Broad beans are actually related to the pea family so contain more protein than most vegetables. Some of their most creative uses are found in Middle Eastern and Southern Mediterranean cuisine, where the dried beans are also used. They have been an important staple in the human diet for thousands of years, with traces found in European Iron and Bronze Age settlements
Season: June-August, but best early in the season, before they get too chewy. Baby broad beans are also sold in freezer sections of food shops and are a cheap and useful staple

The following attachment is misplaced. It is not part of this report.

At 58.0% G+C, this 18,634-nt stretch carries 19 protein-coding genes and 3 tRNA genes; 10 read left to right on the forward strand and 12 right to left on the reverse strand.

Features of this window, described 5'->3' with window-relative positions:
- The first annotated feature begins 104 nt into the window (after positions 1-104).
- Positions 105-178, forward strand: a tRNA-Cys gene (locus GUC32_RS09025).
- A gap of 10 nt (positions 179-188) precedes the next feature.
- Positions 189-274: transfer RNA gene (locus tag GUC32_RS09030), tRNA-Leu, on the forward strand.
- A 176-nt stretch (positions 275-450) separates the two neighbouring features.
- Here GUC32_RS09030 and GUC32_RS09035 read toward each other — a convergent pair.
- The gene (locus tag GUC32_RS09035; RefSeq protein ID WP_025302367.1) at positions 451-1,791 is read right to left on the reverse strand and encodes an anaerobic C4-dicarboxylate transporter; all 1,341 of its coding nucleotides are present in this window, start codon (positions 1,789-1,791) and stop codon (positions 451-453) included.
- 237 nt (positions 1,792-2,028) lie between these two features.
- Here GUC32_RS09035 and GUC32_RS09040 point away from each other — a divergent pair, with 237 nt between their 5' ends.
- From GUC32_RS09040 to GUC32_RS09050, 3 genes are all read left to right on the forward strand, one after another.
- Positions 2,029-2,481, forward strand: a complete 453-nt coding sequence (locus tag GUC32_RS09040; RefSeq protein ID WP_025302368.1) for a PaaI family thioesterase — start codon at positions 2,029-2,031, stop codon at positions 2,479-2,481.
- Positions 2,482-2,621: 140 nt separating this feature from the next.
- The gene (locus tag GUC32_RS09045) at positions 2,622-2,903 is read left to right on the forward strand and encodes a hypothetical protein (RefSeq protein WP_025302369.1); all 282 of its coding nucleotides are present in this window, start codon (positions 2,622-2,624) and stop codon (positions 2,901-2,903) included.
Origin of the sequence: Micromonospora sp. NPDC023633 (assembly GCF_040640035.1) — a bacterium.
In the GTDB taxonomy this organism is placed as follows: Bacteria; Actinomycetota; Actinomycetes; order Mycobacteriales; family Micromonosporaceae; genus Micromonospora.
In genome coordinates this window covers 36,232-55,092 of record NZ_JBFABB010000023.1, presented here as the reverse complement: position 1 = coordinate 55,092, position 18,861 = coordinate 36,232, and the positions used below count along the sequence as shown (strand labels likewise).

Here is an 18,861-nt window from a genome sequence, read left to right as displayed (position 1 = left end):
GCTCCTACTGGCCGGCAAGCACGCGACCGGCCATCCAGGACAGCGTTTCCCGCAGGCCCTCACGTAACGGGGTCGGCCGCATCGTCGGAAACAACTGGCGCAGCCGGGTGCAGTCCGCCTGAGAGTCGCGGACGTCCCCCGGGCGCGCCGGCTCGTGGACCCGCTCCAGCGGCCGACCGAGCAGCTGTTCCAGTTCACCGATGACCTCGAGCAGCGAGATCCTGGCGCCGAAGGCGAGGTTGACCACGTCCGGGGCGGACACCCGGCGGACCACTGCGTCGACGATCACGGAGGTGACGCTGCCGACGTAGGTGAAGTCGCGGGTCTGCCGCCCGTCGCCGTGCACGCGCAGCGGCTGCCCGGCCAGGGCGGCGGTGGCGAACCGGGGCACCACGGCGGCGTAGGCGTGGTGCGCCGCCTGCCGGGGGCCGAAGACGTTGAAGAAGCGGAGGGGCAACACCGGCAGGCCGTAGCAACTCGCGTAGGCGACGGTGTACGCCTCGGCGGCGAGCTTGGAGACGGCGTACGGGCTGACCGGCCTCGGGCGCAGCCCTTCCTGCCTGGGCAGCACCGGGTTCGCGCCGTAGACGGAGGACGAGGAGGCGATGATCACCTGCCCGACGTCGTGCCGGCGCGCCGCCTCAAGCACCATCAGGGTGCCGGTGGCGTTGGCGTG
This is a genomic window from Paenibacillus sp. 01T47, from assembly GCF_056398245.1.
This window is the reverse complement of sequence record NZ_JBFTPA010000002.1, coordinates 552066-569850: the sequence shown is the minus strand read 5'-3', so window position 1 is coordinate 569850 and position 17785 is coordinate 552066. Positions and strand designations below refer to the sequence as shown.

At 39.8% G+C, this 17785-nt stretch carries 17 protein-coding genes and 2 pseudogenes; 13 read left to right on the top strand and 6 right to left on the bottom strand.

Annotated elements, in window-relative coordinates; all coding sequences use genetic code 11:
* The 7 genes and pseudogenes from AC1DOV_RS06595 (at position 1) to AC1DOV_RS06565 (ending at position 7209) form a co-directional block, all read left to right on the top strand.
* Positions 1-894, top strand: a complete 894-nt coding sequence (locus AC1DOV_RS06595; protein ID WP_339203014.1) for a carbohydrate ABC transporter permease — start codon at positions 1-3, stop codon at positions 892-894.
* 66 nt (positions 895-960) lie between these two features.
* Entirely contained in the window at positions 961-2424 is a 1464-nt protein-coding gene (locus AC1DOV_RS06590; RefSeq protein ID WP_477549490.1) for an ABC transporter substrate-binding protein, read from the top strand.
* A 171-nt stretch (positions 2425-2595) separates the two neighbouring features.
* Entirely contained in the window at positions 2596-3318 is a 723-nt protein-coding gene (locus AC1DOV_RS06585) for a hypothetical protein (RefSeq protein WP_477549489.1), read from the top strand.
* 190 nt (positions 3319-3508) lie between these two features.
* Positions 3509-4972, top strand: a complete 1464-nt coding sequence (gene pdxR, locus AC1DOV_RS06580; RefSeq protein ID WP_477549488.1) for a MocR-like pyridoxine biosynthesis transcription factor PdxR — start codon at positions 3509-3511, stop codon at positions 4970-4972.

Nutritional benefits: broad beans are good sources of protein, fibre, vitamins A and C, potassium and iron. They also contain levodopa (L-dopa), a chemical the body uses to produce the 'happy chemical' dopamine.
Quick cook's tips:
- Lightly steam and serve with a little vegan marg and seasoning
- Add them to risottos, stews and (cooked) to salads
Cooking methods for broad beans:
How to prepare broad beans: They are sold fresh in long, slightly furry pods. Split the pods open and pop out the beans! If they are quite late in the season, the outer shells can be rather chewy, so remove shells to reveal the small, bright green inner bean - delicious. Steam/boil until tender.